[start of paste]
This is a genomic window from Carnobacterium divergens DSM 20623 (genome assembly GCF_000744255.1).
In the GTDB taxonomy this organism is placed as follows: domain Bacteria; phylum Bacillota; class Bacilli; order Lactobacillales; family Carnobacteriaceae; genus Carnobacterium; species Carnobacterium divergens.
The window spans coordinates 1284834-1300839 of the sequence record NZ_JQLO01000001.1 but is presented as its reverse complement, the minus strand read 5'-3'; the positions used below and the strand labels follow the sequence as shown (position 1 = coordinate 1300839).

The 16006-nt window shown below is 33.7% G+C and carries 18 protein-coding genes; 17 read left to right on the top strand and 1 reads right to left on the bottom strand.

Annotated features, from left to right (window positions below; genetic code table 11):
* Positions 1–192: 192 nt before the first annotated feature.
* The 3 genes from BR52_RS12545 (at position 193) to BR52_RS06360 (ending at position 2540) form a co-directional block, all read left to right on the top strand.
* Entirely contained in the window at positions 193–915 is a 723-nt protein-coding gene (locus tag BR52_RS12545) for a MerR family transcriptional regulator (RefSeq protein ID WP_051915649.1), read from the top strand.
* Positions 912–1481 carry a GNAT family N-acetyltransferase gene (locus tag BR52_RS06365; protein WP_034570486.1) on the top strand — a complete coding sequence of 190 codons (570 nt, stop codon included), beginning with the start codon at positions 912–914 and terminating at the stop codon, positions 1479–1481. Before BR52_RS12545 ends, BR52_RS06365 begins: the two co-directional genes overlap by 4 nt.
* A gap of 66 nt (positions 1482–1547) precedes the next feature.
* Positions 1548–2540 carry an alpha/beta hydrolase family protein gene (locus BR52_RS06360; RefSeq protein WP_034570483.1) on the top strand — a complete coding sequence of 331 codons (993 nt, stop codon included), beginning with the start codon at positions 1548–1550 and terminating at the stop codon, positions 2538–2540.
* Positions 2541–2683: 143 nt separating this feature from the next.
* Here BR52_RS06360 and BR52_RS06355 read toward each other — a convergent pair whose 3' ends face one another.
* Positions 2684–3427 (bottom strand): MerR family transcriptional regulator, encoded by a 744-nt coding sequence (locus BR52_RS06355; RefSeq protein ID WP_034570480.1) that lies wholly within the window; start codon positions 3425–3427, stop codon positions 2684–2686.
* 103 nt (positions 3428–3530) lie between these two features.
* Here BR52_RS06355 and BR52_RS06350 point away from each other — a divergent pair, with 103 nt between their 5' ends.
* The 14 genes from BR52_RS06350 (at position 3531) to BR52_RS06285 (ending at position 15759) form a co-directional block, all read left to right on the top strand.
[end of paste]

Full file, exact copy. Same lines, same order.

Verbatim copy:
This is a genomic window from Carnobacterium divergens DSM 20623 (genome assembly GCF_000744255.1).
In the GTDB taxonomy this organism is placed as follows: domain Bacteria; phylum Bacillota; class Bacilli; order Lactobacillales; family Carnobacteriaceae; genus Carnobacterium; species Carnobacterium divergens.
The window spans coordinates 1284834-1300839 of the sequence record NZ_JQLO01000001.1 but is presented as its reverse complement, the minus strand read 5'-3'; the positions used below and the strand labels follow the sequence as shown (position 1 = coordinate 1300839).

The 16006-nt window shown below is 33.7% G+C and carries 18 protein-coding genes; 17 read left to right on the top strand and 1 reads right to left on the bottom strand.

Annotated features, from left to right (window positions below; genetic code table 11):
* Positions 1–192: 192 nt before the first annotated feature.
* The 3 genes from BR52_RS12545 (at position 193) to BR52_RS06360 (ending at position 2540) form a co-directional block, all read left to right on the top strand.
* Entirely contained in the window at positions 193–915 is a 723-nt protein-coding gene (locus tag BR52_RS12545) for a MerR family transcriptional regulator (RefSeq protein ID WP_051915649.1), read from the top strand.
* Positions 912–1481 carry a GNAT family N-acetyltransferase gene (locus tag BR52_RS06365; protein WP_034570486.1) on the top strand — a complete coding sequence of 190 codons (570 nt, stop codon included), beginning with the start codon at positions 912–914 and terminating at the stop codon, positions 1479–1481. Before BR52_RS12545 ends, BR52_RS06365 begins: the two co-directional genes overlap by 4 nt.
* A gap of 66 nt (positions 1482–1547) precedes the next feature.
* Positions 1548–2540 carry an alpha/beta hydrolase family protein gene (locus BR52_RS06360; RefSeq protein WP_034570483.1) on the top strand — a complete coding sequence of 331 codons (993 nt, stop codon included), beginning with the start codon at positions 1548–1550 and terminating at the stop codon, positions 2538–2540.
* Positions 2541–2683: 143 nt separating this feature from the next.
* Here BR52_RS06360 and BR52_RS06355 read toward each other — a convergent pair whose 3' ends face one another.
* Positions 2684–3427 (bottom strand): MerR family transcriptional regulator, encoded by a 744-nt coding sequence (locus BR52_RS06355; RefSeq protein ID WP_034570480.1) that lies wholly within the window; start codon positions 3425–3427, stop codon positions 2684–2686.
* 103 nt (positions 3428–3530) lie between these two features.
* Here BR52_RS06355 and BR52_RS06350 point away from each other — a divergent pair, with 103 nt between their 5' ends.
* The 14 genes from BR52_RS06350 (at position 3531) to BR52_RS06285 (ending at position 15759) form a co-directional block, all read left to right on the top strand.